• Activin plays a large role in cancer metastasis, immune response, inflammation and cell migration (Kang & Shyr, 2011).
  • The activin signaling pathway is involved with the promotion of blastemal cell proliferation and the cell migration during the formation of the wound epidermis, a crucial point the fin regeneration process  (Wehner & Weidinger, 2015).
  • With Activin signaling inhibited, the lack of cell migration would lead to a failure or delay in the formation the wound epidermis. This may impair the downstream processes and result in impaired fin regeneration.
Uncertainties and Inconsistencies
Addresses inconsistencies or uncertainties in the relationship including the identification of experimental details that may explain apparent deviations from the expected patterns of concordance. More help

Known modulating factors

This table captures specific information on the MF, its properties, how it affects the KER and respective references.1.) What is the modulating factor? Name the factor for which solid evidence exists that it influences this KER. Examples: age, sex, genotype, diet 2.) Details of this modulating factor. Specify which features of this MF are relevant for this KER. Examples: a specific age range or a specific biological age (defined by...); a specific gene mutation or variant, a specific nutrient (deficit or surplus); a sex-specific homone; a certain threshold value (e.g. serum levels of a chemical above...) 3.) Description of how this modulating factor affects this KER. Describe the provable modification of the KER (also quantitatively, if known). Examples: increase or decrease of the magnitude of effect (by a factor of...); change of the time-course of the effect (onset delay by...); alteration of the probability of the effect; increase or decrease of the sensitivity of the downstream effect (by a factor of...) 4.) Provision of supporting scientific evidence for an effect of this MF on this KER. Give a list of references.  More help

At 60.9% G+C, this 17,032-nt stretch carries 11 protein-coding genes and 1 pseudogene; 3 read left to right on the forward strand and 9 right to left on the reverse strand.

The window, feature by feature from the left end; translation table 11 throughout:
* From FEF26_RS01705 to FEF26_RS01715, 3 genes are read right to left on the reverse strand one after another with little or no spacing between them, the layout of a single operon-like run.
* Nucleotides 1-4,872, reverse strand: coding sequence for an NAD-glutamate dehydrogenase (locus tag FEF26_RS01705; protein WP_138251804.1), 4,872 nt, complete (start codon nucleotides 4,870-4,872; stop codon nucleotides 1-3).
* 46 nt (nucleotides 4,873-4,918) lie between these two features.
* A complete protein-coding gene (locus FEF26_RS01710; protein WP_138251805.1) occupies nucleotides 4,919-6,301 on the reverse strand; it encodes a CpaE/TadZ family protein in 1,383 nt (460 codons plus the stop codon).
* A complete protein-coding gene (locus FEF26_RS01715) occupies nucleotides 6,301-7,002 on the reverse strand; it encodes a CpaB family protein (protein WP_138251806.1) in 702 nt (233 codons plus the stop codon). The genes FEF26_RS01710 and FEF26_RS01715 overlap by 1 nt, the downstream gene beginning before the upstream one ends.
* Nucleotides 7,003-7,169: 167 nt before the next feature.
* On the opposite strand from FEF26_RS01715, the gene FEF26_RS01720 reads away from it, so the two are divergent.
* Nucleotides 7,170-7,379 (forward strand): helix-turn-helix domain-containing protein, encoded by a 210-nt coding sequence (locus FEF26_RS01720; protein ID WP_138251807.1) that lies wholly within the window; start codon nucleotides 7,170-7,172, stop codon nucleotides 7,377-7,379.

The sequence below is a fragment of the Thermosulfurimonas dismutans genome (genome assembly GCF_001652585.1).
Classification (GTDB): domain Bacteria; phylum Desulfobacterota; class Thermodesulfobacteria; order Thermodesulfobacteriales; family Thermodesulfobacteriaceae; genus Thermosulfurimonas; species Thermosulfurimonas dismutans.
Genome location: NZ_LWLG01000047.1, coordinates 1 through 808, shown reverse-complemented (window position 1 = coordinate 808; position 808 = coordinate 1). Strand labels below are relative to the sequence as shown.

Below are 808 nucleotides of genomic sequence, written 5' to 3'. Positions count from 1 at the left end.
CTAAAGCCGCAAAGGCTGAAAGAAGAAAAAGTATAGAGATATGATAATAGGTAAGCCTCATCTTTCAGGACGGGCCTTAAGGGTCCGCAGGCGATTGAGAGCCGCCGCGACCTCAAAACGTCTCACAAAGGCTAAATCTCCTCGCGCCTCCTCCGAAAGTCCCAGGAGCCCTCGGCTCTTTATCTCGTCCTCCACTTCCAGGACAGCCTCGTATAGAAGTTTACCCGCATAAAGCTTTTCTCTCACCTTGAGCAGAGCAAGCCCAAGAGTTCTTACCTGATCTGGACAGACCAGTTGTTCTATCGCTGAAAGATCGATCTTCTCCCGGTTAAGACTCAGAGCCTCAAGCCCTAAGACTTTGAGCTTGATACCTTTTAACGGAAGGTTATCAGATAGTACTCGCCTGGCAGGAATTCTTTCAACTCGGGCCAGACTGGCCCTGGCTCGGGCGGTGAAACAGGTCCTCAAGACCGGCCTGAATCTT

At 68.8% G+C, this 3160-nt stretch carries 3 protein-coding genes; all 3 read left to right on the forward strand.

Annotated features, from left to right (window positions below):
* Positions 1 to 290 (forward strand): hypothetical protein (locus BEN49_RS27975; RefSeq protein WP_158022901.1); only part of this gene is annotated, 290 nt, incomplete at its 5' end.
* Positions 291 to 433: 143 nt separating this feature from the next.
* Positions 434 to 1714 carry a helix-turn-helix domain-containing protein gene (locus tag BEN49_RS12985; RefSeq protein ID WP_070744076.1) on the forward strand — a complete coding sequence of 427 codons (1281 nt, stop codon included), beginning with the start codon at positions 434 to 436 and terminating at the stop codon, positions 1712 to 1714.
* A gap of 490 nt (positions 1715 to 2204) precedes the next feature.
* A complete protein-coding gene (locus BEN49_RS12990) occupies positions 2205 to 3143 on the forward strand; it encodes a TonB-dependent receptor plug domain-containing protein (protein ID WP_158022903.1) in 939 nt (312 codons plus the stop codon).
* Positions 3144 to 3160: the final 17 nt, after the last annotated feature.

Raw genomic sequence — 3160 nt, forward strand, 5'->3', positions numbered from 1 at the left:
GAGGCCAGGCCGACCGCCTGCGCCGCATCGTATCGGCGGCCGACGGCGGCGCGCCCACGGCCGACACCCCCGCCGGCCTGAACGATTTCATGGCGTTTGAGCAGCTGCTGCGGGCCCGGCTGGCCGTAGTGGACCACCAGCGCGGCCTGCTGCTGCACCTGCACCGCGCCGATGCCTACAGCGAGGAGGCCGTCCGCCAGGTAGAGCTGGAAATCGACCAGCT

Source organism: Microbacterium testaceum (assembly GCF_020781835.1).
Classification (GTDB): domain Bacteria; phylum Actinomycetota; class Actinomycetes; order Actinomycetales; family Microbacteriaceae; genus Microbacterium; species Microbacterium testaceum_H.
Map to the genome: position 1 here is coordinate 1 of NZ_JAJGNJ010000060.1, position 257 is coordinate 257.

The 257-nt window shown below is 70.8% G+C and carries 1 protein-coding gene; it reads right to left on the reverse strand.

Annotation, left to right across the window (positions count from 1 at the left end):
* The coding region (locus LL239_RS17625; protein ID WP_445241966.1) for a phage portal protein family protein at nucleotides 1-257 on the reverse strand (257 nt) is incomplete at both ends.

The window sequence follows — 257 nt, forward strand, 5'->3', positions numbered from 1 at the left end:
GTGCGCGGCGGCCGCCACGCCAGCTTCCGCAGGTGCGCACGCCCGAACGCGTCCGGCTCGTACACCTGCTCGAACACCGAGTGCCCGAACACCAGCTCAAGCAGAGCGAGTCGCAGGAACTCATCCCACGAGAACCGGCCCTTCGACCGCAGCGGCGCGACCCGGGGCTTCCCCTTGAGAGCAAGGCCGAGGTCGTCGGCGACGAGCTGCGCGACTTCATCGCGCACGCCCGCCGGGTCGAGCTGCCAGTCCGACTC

Not yet evaluated.

Response-response Relationship
Provides sources of data that define the response-response relationships between the KEs.  More help

Not yet evaluated.

Information regarding the approximate time-scale of the changes in KEdownstream relative to changes in KEupstream (i.e., do effects on KEdownstream lag those on KEupstream by seconds, minutes, hours, or days?). More help

Not yet evaluated.

Known Feedforward/Feedback loops influencing this KER
Define whether there are known positive or negative feedback mechanisms involved and what is understood about their time-course and homeostatic limits. More help

Not yet evaluated.

Domain of Applicability

A free-text section of the KER description that the developers can use to explain their rationale for the taxonomic, life stage, or sex applicability structured terms. More help

The function of activin is well conserved across species (Hinck, 2012). In ray-finned fish (teleost), the regeneration of fins is naturally occuring (Fu et al., 2013). Activin plays a large role in the migration of cells during this process (Wehner & Weidinger, 2015). Therefore, it can be assumed that the inhibition of activin leading to an inhibition of fin regeneration is consistent across teleost.


List of the literature that was cited for this KER description. More help

Fu C, Cao ZD, Fu SJ. 2013. The effects of caudal fin loss and regeneration on the swimming performance of three cyprinid fish species with different swimming capacities. The Journal of Experimental Biology 216:3164-3174. doi:10.1242/jeb.084244

Garland MA, Sengupta S, Mathew LK, Truong L, Jong ED, Piersma AH, Du JL, Tanguay RL. 2019. Glucocorticoid receptor-dependent induction of cripto-1 (one-eyed pinhead) inhibits zebrafish caudal fin regeneration. Toxicology Reports 6:529-537.

Jaźwińska A, Badakov R, Keating MT. 2007. Activin-βA Signaling is Required for Zebrafish Fin Regeneration. Current Biology 17:1390-1395. DOI 10.1016/j.cub.2007.07.019

Kaneko H, 2016. Handbook of Hormones: Pages 295-297, e33B-2.

Kang HY, Shyr CR. 2011. Activins and Cell Migration. Vitamins and Hormons 85: 129-48. doi: 10.1016/B978-0-12-385961-7.00007-X.

Wehner D, Weidinger G. 2015. Signaling networks organizing regenerative growth of the zebrafish fin. Trends in Genetics 31 (6):336-343.